with Speak Method
|Online Classes||Pronunciation Facts||R, Th, T and other sounds||500 Words Practice|
|Local Classes||Business Communication||TOEFL Prep||ESL Stories|
|Contact us||Vowel Sounds
||Grammar and Idioms||Learn by Language
Rule 2: As your meaning becomes more complex, the stress will change. After
the important information has become understood during a story,
conversation or presentation, you will stress words that show
difference or add description.
These are adjectives and adverbs including "just," "only," "always" or "never," as well as even more simple words like "this" and "that." For instance, if I am telling a story about someone I saw, I might say, "This woman..." On the other hand, I would say "This woman...." if I refer to a particular woman. Remember to stress one syllable, not the whole word. The slash (/) shows where to pause. Learn more about pausing in lesson 3.
That's same yes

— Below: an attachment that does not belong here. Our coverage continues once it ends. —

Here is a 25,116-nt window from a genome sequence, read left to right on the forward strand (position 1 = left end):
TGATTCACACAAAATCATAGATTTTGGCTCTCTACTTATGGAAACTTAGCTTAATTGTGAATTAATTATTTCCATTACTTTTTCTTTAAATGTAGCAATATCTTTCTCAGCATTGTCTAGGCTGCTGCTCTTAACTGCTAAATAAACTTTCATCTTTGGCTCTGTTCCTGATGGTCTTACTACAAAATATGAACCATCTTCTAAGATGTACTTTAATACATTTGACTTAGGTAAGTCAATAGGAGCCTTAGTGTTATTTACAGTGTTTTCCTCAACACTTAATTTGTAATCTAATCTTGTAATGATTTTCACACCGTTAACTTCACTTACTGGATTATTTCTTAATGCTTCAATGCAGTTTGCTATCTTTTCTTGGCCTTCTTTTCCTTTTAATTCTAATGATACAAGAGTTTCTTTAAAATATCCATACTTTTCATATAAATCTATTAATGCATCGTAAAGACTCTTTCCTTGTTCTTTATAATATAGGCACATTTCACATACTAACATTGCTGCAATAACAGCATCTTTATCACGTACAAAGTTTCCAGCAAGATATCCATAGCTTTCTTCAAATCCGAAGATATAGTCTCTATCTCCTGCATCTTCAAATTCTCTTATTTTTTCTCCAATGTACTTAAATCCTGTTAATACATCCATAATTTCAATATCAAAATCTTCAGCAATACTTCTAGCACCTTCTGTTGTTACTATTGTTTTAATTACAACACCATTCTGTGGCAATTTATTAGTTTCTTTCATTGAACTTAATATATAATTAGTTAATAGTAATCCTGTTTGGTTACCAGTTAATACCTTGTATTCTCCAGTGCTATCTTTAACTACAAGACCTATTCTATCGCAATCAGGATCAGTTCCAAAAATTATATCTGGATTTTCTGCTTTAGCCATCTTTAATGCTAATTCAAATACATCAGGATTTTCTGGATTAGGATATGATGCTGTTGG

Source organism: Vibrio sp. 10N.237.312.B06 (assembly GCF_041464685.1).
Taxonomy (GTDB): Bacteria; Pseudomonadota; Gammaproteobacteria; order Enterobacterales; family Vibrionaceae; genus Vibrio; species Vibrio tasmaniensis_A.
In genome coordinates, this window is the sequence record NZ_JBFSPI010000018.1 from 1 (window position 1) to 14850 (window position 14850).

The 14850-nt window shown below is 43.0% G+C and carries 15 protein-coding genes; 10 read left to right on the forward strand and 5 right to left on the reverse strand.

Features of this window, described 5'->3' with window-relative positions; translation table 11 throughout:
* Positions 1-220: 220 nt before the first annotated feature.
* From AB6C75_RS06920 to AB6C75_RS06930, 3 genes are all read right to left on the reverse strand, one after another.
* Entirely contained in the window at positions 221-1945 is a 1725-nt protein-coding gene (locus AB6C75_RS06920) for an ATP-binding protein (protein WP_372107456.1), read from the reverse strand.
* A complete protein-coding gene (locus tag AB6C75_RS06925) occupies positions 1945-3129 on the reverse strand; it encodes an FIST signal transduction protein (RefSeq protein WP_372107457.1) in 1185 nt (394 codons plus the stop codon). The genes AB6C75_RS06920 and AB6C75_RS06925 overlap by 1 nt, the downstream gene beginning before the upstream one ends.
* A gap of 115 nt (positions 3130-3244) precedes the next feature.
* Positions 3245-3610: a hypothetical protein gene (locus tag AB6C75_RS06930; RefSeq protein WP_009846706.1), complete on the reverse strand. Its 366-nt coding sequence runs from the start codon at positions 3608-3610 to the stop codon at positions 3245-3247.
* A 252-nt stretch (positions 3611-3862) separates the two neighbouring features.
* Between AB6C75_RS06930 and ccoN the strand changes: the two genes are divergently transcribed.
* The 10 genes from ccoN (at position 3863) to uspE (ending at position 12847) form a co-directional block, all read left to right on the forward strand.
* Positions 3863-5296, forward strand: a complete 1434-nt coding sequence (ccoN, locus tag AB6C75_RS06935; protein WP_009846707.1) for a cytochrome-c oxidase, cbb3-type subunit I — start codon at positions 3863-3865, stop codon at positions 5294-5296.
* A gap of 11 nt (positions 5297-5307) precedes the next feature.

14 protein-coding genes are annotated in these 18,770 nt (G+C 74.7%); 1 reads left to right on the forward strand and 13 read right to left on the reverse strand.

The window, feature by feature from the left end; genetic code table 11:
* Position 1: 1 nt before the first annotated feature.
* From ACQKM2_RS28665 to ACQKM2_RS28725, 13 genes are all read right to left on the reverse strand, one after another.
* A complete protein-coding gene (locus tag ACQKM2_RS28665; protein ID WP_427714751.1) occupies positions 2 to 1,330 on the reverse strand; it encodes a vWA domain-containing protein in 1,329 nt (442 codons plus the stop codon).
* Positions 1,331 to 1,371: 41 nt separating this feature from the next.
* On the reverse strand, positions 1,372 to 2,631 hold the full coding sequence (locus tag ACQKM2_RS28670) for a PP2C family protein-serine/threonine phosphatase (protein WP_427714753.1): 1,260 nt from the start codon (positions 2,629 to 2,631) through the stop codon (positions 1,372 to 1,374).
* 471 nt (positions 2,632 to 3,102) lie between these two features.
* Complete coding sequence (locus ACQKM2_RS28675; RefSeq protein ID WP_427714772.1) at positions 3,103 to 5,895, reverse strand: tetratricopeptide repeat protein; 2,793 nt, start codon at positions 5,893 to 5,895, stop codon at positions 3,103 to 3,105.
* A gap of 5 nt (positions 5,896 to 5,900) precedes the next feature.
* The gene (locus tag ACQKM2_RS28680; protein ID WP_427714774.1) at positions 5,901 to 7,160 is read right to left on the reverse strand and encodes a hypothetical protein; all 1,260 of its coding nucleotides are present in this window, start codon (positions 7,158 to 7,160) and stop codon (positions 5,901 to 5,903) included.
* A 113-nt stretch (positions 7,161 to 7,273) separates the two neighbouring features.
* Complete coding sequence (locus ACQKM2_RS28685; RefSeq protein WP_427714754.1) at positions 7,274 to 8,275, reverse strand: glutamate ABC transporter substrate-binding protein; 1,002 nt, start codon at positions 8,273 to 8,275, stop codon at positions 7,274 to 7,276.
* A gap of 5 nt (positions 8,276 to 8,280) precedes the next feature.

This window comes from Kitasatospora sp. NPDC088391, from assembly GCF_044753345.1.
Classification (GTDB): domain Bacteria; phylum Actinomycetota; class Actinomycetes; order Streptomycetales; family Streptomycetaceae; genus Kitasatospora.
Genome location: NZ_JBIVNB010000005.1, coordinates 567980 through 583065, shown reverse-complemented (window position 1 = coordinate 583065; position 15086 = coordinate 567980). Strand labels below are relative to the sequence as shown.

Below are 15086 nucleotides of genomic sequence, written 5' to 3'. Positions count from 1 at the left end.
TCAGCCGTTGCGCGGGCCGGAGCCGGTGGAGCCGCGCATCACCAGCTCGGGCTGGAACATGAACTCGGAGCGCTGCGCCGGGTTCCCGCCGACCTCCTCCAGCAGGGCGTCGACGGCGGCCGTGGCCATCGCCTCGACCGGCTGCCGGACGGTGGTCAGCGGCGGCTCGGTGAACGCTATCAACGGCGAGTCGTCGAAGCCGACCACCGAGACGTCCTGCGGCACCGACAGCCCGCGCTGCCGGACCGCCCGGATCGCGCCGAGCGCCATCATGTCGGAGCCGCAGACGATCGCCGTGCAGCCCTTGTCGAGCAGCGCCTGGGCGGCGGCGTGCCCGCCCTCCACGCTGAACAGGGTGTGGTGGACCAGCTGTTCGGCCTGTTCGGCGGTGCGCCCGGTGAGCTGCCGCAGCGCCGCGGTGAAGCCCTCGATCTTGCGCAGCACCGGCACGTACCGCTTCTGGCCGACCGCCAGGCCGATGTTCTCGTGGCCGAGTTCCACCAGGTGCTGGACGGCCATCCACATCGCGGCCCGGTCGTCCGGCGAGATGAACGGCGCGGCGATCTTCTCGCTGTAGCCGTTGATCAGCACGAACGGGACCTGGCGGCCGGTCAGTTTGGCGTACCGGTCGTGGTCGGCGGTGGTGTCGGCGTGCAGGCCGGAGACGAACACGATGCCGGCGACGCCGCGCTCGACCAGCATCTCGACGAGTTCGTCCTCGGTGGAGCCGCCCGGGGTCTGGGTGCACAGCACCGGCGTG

the man / I saw terday.
Also, stress an
adjective in a common phrase. A common phrase, also called a set phrase, includes two words that go together regularly such as:
light bulb, blue jeans, mountain lion or back pain. They are so
accepted or so inter-dependent, we do not hesitate to put them
you stress "bulb" instead of "light," you will sound strange
because the most common definition of "bulb" is the electric bulb.
Note: These phrases also occur in professional terms such as "stress hormones" or "money laundering." Study more common phrases.
Continue with the 5 Steps:
Stress: Rule 1
Stress: Rule 4
Stress: Rule 5
Get Your Free Evaluation
The American Accent
Pronunciation of 500 Words
American Vowel Sounds
English Pronunciation News
English Grammar and Idioms